A 39-year-old woman, Omani of Afro-Arab origin, para 5, obese, was admitted 7 days after spontaneous vaginal delivery with right-sided lower abdominal pain, nausea and vomiting (food content, no blood), and fever (38 °C) with chills. The onset of the symptoms was 2 days of feeling unwell and having generalized abdominal pain. She lost her appetite and was unable to eat. Other symptoms included four episodes of loose motions with watery stools on admission, lethargy, and difficulty standing. In addition, she reported a mild dry cough for 4 days and a sore throat. She had an uneventful vaginal delivery of a live term male; her pregnancy had been complicated by chronic hypertension, well controlled on labetalol and gestational diabetes managed with metformin. She had no history of thrombophilia. Vitals on admission showed a respiratory rate of 20 breaths/minute, SaO2 99% on room air, temperature 37.1 °C, pulse rate of 130 beats/minute, and 129/69 mmHg blood pressure.

Blood studies on admission showed white blood cells (WBC) and neutrophil count normal, lactate 2.5 mmol, prolonged activated partial thromboplastin time (APTT) of 40.5 (normal value 26.4–38.9) seconds, derived fibrinogen 5.18 (normal value 1.6–4) g/l, and thrombin time of 17.5 (normal value 14.3–17.8) seconds. International normalized ratio (INR) was 1.25 (normal value 0.82–1.05). The liver function profile was normal. The renal function panel revealed a picture of acute kidney injury. D-dimer was not done.

On abdominopelvic examination, there was abdominal tenderness over the right iliac fossa, with rebound tenderness. Rovsing’s sign was positive. In addition, there was a uterine subinvolution (20 weeks size). No calf tenderness or swelling was noted on leg examination to suggest deep venous thrombosis. Similarly, speculum examination was unremarkable; lochia was present in small amounts, without foul odor. Surgical consultation ruled out the possibility of acute appendicitis.

Abdominopelvic ultrasound reported an intramural fibroid and congested veins surrounding the uterus in keeping with postpartum status. The appendix and the ovaries have not been visualized, and there were no retained products of conception. In addition, the patient experienced severe probe tenderness during the transvaginal scan (TVS).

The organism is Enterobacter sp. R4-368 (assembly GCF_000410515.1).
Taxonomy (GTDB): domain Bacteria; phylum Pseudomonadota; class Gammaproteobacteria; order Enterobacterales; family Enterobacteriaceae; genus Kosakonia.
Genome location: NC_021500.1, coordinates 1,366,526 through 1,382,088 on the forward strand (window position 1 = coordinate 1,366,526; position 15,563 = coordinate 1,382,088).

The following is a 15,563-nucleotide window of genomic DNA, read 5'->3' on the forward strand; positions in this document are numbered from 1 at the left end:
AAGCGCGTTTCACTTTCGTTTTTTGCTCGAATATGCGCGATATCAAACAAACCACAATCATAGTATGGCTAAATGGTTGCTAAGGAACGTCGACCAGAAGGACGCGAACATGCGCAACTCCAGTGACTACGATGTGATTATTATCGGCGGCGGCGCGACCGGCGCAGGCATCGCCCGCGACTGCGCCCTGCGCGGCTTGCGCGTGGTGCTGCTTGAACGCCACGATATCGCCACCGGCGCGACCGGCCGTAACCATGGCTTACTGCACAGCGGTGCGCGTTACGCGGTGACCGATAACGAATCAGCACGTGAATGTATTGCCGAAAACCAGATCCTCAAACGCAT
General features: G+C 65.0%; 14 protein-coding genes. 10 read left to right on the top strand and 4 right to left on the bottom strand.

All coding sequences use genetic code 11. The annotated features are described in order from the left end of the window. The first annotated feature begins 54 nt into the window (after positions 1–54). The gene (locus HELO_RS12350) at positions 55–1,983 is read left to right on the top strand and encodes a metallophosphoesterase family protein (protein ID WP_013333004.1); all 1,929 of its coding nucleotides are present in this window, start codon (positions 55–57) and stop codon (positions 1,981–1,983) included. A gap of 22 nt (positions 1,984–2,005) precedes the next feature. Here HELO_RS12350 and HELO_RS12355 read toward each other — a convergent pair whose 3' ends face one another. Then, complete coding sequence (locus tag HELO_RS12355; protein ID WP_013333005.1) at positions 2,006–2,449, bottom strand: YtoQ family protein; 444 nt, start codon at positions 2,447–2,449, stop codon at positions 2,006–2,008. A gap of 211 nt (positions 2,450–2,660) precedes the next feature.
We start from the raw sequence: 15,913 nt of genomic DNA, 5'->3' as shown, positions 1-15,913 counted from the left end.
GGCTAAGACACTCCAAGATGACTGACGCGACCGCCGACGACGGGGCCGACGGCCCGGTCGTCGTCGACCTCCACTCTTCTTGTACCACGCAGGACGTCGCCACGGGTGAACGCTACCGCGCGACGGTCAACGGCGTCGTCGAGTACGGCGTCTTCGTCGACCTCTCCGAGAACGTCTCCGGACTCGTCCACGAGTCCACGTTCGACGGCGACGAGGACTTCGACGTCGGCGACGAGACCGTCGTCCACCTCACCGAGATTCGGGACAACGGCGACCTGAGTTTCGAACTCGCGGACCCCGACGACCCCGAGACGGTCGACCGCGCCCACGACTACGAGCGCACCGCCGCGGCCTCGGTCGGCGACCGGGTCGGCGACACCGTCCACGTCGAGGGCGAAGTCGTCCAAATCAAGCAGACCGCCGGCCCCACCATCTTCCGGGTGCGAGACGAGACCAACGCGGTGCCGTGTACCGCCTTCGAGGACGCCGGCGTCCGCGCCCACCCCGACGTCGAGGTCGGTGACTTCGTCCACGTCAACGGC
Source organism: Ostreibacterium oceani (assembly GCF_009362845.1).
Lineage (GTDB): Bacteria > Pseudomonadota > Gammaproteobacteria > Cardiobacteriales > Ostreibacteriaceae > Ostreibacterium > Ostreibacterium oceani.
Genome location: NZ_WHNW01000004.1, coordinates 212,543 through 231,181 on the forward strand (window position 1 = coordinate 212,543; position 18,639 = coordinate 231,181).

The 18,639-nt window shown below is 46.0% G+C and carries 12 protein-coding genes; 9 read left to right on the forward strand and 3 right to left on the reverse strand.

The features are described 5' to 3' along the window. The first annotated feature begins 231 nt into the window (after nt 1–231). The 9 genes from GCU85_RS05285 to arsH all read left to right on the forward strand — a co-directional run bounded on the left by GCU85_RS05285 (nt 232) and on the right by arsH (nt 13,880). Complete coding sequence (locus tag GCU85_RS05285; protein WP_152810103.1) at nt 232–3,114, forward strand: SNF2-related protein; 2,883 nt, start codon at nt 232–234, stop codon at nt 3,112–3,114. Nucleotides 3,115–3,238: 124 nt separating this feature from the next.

An abdominal CT scan with oral and intravenous contrast revealed a tubular-like structure (Figs 1, 2, 3, 4) extending from the pelvis to the abdomen up to the right renal hilum level, not separable from the right adnexa, measuring 11 × 3 cm in size. This mass had heterogeneous density with surrounding significant fat stranding, extending from the retroperitoneal area to the renal level. This dilated tubular structure with the surrounding inflammation was typical for thrombophlebitis of the right ovarian vein. The appendix was seen in the right iliac fossa with a normal appearance; it measured 7 mm in cross-section image, and there was intraluminal gas seen with contrast within the lumen. Surgical clips were visible at the site of previous laparoscopic cholecystectomy. Echocardiography ruled out infective endocarditis and showed normal cardiac function.

Fig. 1

Arrow: thrombosed right ovarian vein. Arrowhead: inferior vena cava. Figs. 1, 2, 3, 4: Halima Al-Amri (2020). Radiologic images of the patient, Sultan Qaboos University Hospital, Muscat, Oman

Fig. 2.

Arrow: inferior vena cava. Dashed arrow: thrombosed right ovarian vein. Arrowhead: right kidney. Figs. 1, 2, 3, 4: Halima Al-Amri (2020). Radiologic images of the patient, Sultan Qaboos University Hospital, Muscat, Oman

Fig. 3

Arrow points to right ovarian vein. Figs. 1, 2, 3, 4: Halima Al-Amri (2020). Radiologic images of the patient, Sultan Qaboos University Hospital, Muscat, Oman

Fig. 4

Arrow points to the right kidney. Arrowhead: thrombosed right ovarian vein. Dashed arrow: inferior vena cava. Figs. 1, 2, 3, 4: Halima Al-Amri (2020). Radiologic images of the patient, Sultan Qaboos University Hospital, Muscat, Oman

Therapeutically, this patient was administered vancomycin and tazocin, which then changed to penicillin G and clindamycin following blood culture and sensitivity results unveiling the growth of group A β-hemolytic streptococci.